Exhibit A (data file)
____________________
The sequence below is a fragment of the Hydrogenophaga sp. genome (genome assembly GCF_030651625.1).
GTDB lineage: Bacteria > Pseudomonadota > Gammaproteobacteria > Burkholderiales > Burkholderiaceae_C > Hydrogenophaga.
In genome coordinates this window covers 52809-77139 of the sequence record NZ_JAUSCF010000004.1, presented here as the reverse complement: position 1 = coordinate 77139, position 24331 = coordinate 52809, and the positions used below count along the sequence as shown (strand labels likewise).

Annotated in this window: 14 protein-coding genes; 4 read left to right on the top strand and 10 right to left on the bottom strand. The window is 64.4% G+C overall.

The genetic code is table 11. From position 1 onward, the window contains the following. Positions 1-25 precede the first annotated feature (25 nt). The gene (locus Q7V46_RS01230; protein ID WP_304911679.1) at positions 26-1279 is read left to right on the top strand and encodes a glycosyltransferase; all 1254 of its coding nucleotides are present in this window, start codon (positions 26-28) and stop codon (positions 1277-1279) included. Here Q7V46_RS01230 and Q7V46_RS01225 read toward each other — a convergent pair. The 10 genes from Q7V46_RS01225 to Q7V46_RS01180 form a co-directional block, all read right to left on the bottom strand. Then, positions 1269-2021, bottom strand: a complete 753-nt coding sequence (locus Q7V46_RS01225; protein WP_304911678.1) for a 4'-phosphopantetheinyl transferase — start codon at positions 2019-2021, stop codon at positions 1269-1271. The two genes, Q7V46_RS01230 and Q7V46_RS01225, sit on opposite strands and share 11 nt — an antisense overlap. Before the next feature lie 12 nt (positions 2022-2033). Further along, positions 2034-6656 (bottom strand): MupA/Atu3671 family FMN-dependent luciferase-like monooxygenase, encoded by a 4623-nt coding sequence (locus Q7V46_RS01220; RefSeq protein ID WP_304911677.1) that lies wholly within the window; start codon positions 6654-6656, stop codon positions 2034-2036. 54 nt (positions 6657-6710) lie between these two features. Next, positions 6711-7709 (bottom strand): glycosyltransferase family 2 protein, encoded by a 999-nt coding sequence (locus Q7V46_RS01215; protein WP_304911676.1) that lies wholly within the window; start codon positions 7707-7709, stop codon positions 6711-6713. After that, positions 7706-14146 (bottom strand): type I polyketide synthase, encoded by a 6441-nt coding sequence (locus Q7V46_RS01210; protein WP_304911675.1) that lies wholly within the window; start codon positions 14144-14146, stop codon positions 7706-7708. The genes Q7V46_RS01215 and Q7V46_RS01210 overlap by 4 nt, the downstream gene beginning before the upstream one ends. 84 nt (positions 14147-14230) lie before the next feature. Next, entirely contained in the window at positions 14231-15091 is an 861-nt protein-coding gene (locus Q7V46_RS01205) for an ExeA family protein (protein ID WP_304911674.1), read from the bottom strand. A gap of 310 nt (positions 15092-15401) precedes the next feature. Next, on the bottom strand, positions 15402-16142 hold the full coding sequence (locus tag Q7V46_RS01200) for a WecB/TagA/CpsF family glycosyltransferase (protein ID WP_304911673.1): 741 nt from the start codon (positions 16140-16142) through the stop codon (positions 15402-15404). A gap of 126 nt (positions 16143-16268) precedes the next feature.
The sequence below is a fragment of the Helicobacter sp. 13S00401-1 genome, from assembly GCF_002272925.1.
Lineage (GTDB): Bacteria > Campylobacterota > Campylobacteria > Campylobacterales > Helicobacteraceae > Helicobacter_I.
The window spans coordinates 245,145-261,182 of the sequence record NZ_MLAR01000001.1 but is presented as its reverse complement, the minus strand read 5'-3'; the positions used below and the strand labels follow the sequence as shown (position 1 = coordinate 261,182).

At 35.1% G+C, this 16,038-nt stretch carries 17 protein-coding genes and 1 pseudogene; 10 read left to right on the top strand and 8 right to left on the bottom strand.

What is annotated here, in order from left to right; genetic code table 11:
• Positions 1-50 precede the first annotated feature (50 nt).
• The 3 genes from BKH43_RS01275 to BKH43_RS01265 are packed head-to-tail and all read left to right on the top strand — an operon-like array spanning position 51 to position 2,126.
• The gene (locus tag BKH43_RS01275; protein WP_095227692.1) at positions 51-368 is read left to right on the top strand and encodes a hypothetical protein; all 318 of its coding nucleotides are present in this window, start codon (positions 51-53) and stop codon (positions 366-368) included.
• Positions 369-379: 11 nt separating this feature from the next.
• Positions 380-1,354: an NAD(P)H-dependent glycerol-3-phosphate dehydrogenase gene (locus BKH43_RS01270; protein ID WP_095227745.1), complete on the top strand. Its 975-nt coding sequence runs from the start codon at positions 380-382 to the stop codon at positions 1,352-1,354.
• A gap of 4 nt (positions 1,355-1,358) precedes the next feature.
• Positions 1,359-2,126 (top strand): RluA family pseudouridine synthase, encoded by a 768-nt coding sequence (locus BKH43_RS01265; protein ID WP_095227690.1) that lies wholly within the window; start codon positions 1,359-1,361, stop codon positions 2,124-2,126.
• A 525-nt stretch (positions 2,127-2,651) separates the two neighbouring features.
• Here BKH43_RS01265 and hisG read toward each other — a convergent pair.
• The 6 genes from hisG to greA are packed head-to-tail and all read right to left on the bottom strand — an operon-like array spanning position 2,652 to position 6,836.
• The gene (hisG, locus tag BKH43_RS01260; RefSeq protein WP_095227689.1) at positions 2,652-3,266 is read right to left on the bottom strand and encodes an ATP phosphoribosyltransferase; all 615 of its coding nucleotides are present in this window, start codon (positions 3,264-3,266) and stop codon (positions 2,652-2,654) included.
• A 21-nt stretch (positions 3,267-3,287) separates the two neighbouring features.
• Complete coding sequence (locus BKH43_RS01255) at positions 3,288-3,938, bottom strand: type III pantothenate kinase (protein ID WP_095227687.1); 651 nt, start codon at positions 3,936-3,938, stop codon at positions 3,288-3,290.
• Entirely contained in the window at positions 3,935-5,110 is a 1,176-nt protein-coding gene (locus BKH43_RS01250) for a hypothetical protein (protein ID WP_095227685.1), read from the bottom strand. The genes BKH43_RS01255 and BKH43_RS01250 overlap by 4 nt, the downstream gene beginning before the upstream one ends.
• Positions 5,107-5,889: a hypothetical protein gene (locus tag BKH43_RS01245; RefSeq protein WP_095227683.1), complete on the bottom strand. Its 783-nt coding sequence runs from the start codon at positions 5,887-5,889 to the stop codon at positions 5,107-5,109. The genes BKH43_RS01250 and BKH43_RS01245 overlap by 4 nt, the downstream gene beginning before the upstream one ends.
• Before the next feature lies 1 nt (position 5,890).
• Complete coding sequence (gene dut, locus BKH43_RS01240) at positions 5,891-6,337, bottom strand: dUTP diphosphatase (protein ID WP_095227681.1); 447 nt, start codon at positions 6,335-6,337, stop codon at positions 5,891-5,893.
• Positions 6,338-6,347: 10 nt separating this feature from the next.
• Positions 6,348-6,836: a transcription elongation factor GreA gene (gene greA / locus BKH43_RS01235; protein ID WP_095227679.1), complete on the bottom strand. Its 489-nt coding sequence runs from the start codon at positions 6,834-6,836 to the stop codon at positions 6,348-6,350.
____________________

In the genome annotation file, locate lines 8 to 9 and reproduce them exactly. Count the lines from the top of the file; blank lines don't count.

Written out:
The window spans coordinates 245,145-261,182 of the sequence record NZ_MLAR01000001.1 but is presented as its reverse complement, the minus strand read 5'-3'; the positions used below and the strand labels follow the sequence as shown (position 1 = coordinate 261,182).

At 35.1% G+C, this 16,038-nt stretch carries 17 protein-coding genes and 1 pseudogene; 10 read left to right on the top strand and 8 right to left on the bottom strand.